I have no brilliant design observations about this card except that the solid and outline butterflies both form triangles with different angles, and that this card is two layers because I stamped the butterflies too far to the right on the original one-layer card. It was visually unpleasantly asymmetrical, so I cut it out so they were centered better, and layered white on white.

You'd never have known if I hadn't told you!

Anywho, I love combining outline and solid images this way.

Several of you expressed confusion over my reference to trapped white space, so I'll try to do a tutorial on it soon. I'm also contemplating Part 3 of What Makes You Unhappy. Ah, so much going on in this little stamping blog!!!!

Thank you for motivating me.

stamps: Papertrey Birthday Basics, Modern Basics
ink: Memento
paper: Papertrey white
accessories: dimensionals

Tuesday, January 22, 2013

Moving on with Modern Basics

After playing around with Papertrey's Peaceful Garden, an oh-so-natural set, I pulled out Modern Basics, an oh-so-mod set. I cannot tell you how much I madly, passionately adore this set, which Maile Belles clearly designed just for me.

Just. For. Me.

Thanks, Maile!

The Thanks sentiment is off-center on purpose, so as not to trap white space in the flower, but in retrospect, I suspect that breaking that rule might have been better.

Trapped white space is space that can't move off an edge. Generally speaking, it creates unsightly holes in designs. Avoiding it in this case means a sort of awkward sentiment placement. But I stamped the sentiment and flower first, then the rest of the card. I love everything else--especially the two-toned green sprigs of grass--so I'll deal with a little awkward.

stamps: Papertrey Modern Basics
ink: Memento
paper: Papertrey Ink
accessories: rhinestones

Monday, January 21, 2013

Odds and Ends

Comments on Color...and a Retraction
As several readers pointed out, my feelings about using somber colors on missing you cards are not universal. I was only thinking about how I felt and not taking into consideration that my somber feelings of missing my hubby when he was deployed are not the only feelings that can surround that card-giving situation.

The great thing about our hobby is how we can customize for individual situations. So I will continue to make my somber missing you cards, but others may certainly make more cheerfully colored missing you cards without feeling any judgment from me. I'm hugely a fan of individuality!

Today's Cards
And now let's take a look at some very cheerful colors on very white cards using Papertrey's Peaceful Garden set...the same set that provided the somber missing you cards. Color really does change the feel of a card, doesn't it?

Hot pink and silver marker pop on all that white. Edging stamped panels in metallic markers is so easy and really dresses them up. In fact, when I made my list of things that make me happy about stamping, metallic markers were on there.

These fancy grasses in a bright lime green (called Fresh Green by VersaColor), make the egregious exclamation point on the sentiment look less egregious. But only a bit.

Didn't Papertrey get the memo that I am the only person allowed to use egregious exclamation points?



Instead of outlining the panel for a little sparkle, I added some Sakura Stardust green pen to the grasses.

Some Comments on White Space
Now, both of today's cards contain LOTS of white space, which in these instances is, indeed, white. But someone commented that my card on this post didn't look like I had made it because it didn't have white space. Well, technically, it DOES have "white" space, but it's orange.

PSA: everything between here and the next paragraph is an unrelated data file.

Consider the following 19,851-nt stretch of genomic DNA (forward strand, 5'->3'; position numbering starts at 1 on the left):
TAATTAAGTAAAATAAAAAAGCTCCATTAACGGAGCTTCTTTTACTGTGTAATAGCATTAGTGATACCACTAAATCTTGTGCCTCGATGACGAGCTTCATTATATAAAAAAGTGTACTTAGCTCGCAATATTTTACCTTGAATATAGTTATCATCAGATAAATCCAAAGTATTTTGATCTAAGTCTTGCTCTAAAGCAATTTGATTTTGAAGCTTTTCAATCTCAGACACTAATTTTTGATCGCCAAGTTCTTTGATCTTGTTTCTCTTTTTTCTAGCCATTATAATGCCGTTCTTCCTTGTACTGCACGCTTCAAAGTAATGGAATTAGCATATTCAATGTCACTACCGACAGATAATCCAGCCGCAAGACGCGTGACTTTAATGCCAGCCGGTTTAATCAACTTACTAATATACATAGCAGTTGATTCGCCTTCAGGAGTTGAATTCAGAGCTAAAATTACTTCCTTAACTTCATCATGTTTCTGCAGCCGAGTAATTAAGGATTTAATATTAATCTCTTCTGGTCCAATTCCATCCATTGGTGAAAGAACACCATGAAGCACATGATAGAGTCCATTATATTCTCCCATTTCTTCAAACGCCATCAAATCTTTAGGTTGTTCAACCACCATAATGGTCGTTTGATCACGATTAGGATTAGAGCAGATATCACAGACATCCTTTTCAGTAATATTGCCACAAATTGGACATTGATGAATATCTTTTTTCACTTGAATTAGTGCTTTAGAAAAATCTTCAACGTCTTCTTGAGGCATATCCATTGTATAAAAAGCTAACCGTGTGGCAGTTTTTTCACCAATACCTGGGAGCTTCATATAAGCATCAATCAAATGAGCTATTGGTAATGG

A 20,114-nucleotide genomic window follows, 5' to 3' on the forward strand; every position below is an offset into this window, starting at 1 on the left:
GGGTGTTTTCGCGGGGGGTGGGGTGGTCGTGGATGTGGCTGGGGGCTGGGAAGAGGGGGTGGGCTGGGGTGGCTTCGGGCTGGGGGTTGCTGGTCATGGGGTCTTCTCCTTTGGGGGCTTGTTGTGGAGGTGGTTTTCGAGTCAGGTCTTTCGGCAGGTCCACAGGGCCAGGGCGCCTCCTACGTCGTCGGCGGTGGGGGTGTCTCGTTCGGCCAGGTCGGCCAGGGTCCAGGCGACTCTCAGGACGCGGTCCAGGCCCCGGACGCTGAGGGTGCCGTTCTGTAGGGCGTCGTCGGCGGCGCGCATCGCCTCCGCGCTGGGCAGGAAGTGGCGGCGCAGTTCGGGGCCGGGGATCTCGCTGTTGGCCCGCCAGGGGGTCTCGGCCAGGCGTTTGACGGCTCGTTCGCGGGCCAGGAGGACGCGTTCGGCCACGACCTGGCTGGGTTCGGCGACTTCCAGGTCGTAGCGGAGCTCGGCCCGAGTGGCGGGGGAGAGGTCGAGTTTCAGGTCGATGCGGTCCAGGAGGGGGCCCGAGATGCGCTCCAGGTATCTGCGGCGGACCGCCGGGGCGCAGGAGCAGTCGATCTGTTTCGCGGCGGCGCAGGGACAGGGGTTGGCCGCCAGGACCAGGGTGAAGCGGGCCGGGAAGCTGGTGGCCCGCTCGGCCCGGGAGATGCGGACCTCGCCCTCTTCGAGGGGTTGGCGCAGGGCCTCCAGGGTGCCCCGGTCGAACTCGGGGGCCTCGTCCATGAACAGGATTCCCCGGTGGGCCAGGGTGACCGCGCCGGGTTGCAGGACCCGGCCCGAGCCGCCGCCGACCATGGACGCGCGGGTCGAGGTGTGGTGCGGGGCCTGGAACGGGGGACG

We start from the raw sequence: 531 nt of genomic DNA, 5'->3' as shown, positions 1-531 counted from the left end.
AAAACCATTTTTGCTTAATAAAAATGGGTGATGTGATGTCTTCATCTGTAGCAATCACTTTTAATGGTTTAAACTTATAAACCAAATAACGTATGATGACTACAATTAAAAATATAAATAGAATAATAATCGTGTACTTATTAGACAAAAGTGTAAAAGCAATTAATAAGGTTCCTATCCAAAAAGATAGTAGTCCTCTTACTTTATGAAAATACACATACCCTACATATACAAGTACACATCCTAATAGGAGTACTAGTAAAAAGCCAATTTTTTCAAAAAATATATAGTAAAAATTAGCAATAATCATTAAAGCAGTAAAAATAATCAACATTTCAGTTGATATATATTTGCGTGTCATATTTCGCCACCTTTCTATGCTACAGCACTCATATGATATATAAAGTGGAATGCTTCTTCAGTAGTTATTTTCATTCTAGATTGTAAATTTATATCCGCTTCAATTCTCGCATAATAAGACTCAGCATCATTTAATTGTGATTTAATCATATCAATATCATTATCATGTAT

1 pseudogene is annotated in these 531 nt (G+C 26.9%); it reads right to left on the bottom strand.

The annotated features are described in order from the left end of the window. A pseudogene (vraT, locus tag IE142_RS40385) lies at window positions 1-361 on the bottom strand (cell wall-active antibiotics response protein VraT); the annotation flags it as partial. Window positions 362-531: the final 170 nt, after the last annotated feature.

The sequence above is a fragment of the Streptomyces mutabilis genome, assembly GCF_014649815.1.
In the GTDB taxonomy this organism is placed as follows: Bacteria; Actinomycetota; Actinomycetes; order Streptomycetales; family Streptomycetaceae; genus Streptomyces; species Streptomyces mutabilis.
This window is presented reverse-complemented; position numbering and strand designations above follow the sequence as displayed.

In design, "white" space is really just "empty" space, and not necessarily white at all.

I do, in fact, generally use white for my "white" space, but with that card, the stamped panel looked odd on a white base, so I flexxed to the orange, which made the whole thing look cheerful.

But I take the commenter's point: an orange base is unusual for me. And to be honest, I felt weird using it.

Which is weird in and of itself. Why ever would a stamper feel weird using colored card stock?

stamps: Papertrey Peaceful Garden
ink: VersaColor
paper: Papertrey Ink white
accessories: dimensionals, metallic silver pen, Sakura Stardust pen

Friday, January 18, 2013

Miss You

The troops really appreciate being able to send Miss You cards, but they are hard to make, sort of like sympathy cards. They can't be happy, with cheerful colors and images, not if you want them to feel unified and true (although I did use hot pink and red on OWH Valentine's Day cards that used miss you sentiments). For these two cards, I used rather dull, muted colors, natural images, and LOTS of white space to convey the emptiness of missing someone you love.

This particular image looked a bit plain, so I added the little white embroidery-thread bow. I like how it draws attention to all the white space.

The bamboo image needed nothing. Did you know that bamboo can grow up to two feet in one day? Yep. That bamboo is reaching up into all that white idea I really liked for a miss you card.

The white-on-white layering also gives a sense of fragmentation or separation that feels right, don't you think?

Our troops miss their families and friends when they are deployed or serving overseas. Their families and friends miss them. Let's remember that, and offer up a grateful prayer that people are willing to serve.

stamps: Peaceful Garden (Papertrey)
ink: VersaColor
paper: Papertrey
accessories: embroidery thread, dimensionals

Thursday, January 17, 2013

Tutorial on Random Stamping

Random stamping is anything but. It sounds like it would be easy, but getting a pleasing random arrangement of images takes practice and can be rather challenging. Here's a tutorial on pulling it off.